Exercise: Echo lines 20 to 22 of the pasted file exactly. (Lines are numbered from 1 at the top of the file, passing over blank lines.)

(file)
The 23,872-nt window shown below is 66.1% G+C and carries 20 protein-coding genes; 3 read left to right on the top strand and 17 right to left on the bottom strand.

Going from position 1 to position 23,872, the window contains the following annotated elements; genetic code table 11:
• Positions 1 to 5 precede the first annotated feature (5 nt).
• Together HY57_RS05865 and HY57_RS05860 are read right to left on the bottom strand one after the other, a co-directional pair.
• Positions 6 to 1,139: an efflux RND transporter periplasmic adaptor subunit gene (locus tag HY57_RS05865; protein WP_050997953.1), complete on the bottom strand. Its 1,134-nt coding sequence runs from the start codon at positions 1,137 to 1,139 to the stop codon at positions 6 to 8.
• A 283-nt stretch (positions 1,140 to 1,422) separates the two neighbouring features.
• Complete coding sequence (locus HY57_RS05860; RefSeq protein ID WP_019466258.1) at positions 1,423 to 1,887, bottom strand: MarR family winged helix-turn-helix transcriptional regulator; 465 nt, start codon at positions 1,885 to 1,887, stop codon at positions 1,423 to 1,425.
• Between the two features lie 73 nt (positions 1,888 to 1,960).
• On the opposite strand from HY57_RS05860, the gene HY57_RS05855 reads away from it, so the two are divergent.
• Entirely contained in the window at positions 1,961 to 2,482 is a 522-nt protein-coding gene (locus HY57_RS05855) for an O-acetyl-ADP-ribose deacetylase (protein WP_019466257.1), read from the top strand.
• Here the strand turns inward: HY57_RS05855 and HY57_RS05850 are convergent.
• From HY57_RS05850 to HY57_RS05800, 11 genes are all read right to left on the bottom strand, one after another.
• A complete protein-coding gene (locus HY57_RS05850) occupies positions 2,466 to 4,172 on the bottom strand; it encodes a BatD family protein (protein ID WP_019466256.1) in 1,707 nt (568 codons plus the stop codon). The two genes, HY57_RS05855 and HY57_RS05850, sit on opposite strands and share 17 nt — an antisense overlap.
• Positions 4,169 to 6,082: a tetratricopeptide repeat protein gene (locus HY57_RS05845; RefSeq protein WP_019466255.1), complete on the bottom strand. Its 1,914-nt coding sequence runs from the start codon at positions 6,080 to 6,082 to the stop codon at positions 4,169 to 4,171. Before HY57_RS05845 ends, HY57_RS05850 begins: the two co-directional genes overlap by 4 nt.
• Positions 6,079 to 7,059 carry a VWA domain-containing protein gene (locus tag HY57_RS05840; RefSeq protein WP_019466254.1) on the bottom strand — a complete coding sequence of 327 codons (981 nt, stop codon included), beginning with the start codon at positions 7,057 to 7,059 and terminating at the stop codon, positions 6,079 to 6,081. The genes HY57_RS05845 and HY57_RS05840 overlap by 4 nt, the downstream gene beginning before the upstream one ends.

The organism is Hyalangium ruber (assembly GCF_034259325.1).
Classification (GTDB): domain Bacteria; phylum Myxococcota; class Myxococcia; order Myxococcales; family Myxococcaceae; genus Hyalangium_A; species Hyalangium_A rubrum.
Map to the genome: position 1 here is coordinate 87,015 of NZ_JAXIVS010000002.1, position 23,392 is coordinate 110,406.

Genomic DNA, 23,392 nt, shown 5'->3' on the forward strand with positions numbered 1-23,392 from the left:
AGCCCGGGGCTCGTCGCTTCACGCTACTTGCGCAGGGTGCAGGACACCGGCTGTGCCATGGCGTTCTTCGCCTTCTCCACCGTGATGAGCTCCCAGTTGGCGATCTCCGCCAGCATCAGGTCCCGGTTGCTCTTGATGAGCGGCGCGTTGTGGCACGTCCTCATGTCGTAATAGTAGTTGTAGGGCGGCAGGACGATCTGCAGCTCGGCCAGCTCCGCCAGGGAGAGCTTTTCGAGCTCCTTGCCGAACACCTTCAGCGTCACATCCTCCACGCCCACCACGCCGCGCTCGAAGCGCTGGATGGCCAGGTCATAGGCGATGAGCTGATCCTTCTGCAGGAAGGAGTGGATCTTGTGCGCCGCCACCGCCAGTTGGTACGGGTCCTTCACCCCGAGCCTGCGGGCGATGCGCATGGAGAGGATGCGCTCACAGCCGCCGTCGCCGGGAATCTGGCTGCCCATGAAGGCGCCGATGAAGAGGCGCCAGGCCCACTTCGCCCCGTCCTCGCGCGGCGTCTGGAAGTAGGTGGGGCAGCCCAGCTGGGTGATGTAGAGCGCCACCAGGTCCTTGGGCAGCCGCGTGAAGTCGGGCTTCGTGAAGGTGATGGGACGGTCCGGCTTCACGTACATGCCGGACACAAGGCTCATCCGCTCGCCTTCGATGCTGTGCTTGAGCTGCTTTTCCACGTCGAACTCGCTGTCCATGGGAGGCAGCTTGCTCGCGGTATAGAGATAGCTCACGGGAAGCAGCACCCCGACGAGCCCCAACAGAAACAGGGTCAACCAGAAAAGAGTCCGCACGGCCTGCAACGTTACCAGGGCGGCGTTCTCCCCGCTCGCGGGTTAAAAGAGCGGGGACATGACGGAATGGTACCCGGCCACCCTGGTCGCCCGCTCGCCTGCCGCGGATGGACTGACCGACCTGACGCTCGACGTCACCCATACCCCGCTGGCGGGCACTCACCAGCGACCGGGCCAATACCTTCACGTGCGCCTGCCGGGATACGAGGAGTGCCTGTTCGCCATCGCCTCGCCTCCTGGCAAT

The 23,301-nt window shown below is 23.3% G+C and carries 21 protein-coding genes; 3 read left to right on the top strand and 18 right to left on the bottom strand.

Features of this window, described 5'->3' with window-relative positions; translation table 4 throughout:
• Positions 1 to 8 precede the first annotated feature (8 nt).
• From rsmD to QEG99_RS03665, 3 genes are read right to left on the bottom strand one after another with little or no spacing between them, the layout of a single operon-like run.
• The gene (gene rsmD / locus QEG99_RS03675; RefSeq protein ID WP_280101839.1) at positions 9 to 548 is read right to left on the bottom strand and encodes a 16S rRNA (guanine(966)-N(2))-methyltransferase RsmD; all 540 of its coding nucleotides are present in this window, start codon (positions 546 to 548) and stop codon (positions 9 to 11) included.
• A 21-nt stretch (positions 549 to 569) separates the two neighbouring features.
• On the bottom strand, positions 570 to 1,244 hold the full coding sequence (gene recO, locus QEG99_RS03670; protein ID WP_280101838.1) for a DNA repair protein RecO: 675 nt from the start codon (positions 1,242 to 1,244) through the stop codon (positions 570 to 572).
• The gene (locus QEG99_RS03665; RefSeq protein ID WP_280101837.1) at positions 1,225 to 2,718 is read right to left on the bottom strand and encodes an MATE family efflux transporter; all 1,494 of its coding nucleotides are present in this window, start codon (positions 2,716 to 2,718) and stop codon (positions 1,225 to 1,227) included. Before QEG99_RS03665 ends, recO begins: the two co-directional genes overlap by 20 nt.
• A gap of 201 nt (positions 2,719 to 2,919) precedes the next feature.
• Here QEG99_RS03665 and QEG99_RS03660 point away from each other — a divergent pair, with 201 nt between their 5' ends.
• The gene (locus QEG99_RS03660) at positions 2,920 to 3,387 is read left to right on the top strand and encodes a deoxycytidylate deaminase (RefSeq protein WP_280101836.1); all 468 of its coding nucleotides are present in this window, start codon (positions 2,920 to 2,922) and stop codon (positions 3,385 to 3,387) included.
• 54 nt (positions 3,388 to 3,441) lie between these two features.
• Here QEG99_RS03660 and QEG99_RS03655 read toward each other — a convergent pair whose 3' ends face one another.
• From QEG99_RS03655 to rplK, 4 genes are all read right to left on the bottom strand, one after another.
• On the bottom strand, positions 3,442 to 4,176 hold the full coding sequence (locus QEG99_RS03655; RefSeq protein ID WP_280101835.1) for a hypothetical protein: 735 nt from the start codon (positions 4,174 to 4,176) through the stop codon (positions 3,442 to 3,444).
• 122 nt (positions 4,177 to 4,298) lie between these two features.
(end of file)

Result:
AGCCCGGGGCTCGTCGCTTCACGCTACTTGCGCAGGGTGCAGGACACCGGCTGTGCCATGGCGTTCTTCGCCTTCTCCACCGTGATGAGCTCCCAGTTGGCGATCTCCGCCAGCATCAGGTCCCGGTTGCTCTTGATGAGCGGCGCGTTGTGGCACGTCCTCATGTCGTAATAGTAGTTGTAGGGCGGCAGGACGATCTGCAGCTCGGCCAGCTCCGCCAGGGAGAGCTTTTCGAGCTCCTTGCCGAACACCTTCAGCGTCACATCCTCCACGCCCACCACGCCGCGCTCGAAGCGCTGGATGGCCAGGTCATAGGCGATGAGCTGATCCTTCTGCAGGAAGGAGTGGATCTTGTGCGCCGCCACCGCCAGTTGGTACGGGTCCTTCACCCCGAGCCTGCGGGCGATGCGCATGGAGAGGATGCGCTCACAGCCGCCGTCGCCGGGAATCTGGCTGCCCATGAAGGCGCCGATGAAGAGGCGCCAGGCCCACTTCGCCCCGTCCTCGCGCGGCGTCTGGAAGTAGGTGGGGCAGCCCAGCTGGGTGATGTAGAGCGCCACCAGGTCCTTGGGCAGCCGCGTGAAGTCGGGCTTCGTGAAGGTGATGGGACGGTCCGGCTTCACGTACATGCCGGACACAAGGCTCATCCGCTCGCCTTCGATGCTGTGCTTGAGCTGCTTTTCCACGTCGAACTCGCTGTCCATGGGAGGCAGCTTGCTCGCGGTATAGAGATAGCTCACGGGAAGCAGCACCCCGACGAGCCCCAACAGAAACAGGGTCAACCAGAAAAGAGTCCGCACGGCCTGCAACGTTACCAGGGCGGCGTTCTCCCCGCTCGCGGGTTAAAAGAGCGGGGACATGACGGAATGGTACCCGGCCACCCTGGTCGCCCGCTCGCCTGCCGCGGATGGACTGACCGACCTGACGCTCGACGTCACCCATACCCCGCTGGCGGGCACTCACCAGCGACCGGGCCAATACCTTCACGTGCGCCTGCCGGGATACGAGGAGTGCCTGTTCGCCATCGCCTCGCCTCCTGGCAAT

The 23,301-nt window shown below is 23.3% G+C and carries 21 protein-coding genes; 3 read left to right on the top strand and 18 right to left on the bottom strand.

Features of this window, described 5'->3' with window-relative positions; translation table 4 throughout: